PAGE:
The Paradox of Portraiture


There is often something mysterious about portraits – they can depict people who look alive and who appear to look back at us.


The goal of portraiture is when the artist shapes an inanimate object in some medium that purports to represent a person – a being with a distinctive soul, essence, or ‘air’ (to use Roland Barthes descriptive term)


The most basic problem that can be raised about the relation between portraits and people is this one: How can something that is an artefact or object ever succeed at capturing a person who is a living being, a subject.


Is the goal of portraiture ever achieved?


Would success require an animistic belief in the magical powers of artists and art works?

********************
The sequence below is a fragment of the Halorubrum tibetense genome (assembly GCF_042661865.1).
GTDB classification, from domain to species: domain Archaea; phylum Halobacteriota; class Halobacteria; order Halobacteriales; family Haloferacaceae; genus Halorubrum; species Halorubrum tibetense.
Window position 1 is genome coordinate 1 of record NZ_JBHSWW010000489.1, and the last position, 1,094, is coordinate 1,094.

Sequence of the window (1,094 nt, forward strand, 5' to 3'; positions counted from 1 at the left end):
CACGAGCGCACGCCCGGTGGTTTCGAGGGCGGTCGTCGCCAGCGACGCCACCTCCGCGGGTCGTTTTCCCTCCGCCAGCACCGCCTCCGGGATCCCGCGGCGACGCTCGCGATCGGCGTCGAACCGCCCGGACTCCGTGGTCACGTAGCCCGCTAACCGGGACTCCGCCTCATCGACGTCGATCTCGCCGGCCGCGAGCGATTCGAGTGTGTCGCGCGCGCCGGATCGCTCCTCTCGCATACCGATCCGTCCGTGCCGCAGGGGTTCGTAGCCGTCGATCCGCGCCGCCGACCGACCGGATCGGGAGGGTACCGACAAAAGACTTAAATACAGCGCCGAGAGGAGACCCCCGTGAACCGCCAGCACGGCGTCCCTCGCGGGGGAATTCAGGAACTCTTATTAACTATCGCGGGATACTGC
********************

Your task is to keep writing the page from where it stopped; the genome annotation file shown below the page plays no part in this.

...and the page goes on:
The key to dissolving the subjective / objective paradox, I believe is to dissolve the sharp distinction between objects and subjects.


The claim that people are themselves objects is complemented by the claim that physical things can sometimes be meaningful artefacts. In such cases the objects have become subjective.


Creating and interacting with art has been crucial to humans, cognitive functioning. We simply have an ability to enjoy the aesthetic dimensions of things we do or interact with – whether singing lullabies to children, chanting or dancing in ritual worship of the gods, decorating our bodies and homes or making what the western culture has come to call ‘fine art’.


Since the possibility of being subjective is a common feature of a vast multitude of objects that surround us, it should no longer seem so mysterious that portraits can and often do appear to us to be living and endowed with powers of animation and expression.


Among a world of meaningful objects, to me, portraits are among the most engaging of all because they reveal subjects in which we are all inevitably interested in - people.